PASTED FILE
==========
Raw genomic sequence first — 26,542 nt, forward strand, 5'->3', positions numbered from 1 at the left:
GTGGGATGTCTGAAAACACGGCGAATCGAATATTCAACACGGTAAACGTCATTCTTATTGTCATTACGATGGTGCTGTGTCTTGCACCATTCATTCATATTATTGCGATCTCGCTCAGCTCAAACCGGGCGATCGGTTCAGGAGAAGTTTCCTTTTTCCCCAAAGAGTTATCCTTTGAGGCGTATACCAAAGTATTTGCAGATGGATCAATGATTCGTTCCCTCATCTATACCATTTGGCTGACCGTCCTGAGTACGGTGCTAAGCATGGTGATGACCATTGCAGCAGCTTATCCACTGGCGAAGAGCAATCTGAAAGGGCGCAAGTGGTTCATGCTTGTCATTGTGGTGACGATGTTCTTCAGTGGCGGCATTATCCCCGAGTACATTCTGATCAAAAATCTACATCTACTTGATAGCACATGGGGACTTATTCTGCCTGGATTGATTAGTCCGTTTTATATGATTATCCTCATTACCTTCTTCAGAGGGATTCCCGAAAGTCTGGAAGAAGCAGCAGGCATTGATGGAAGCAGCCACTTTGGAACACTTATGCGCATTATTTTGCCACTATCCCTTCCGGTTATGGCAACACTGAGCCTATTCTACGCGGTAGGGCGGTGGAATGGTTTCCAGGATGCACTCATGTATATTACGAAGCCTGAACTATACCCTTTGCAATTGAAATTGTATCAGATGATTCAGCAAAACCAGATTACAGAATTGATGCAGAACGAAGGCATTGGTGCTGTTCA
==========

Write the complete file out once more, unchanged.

Raw genomic sequence first — 26,542 nt, forward strand, 5'->3', positions numbered from 1 at the left:
GTGGGATGTCTGAAAACACGGCGAATCGAATATTCAACACGGTAAACGTCATTCTTATTGTCATTACGATGGTGCTGTGTCTTGCACCATTCATTCATATTATTGCGATCTCGCTCAGCTCAAACCGGGCGATCGGTTCAGGAGAAGTTTCCTTTTTCCCCAAAGAGTTATCCTTTGAGGCGTATACCAAAGTATTTGCAGATGGATCAATGATTCGTTCCCTCATCTATACCATTTGGCTGACCGTCCTGAGTACGGTGCTAAGCATGGTGATGACCATTGCAGCAGCTTATCCACTGGCGAAGAGCAATCTGAAAGGGCGCAAGTGGTTCATGCTTGTCATTGTGGTGACGATGTTCTTCAGTGGCGGCATTATCCCCGAGTACATTCTGATCAAAAATCTACATCTACTTGATAGCACATGGGGACTTATTCTGCCTGGATTGATTAGTCCGTTTTATATGATTATCCTCATTACCTTCTTCAGAGGGATTCCCGAAAGTCTGGAAGAAGCAGCAGGCATTGATGGAAGCAGCCACTTTGGAACACTTATGCGCATTATTTTGCCACTATCCCTTCCGGTTATGGCAACACTGAGCCTATTCTACGCGGTAGGGCGGTGGAATGGTTTCCAGGATGCACTCATGTATATTACGAAGCCTGAACTATACCCTTTGCAATTGAAATTGTATCAGATGATTCAGCAAAACCAGATTACAGAATTGATGCAGAACGAAGGCATTGGTGCTGTTCA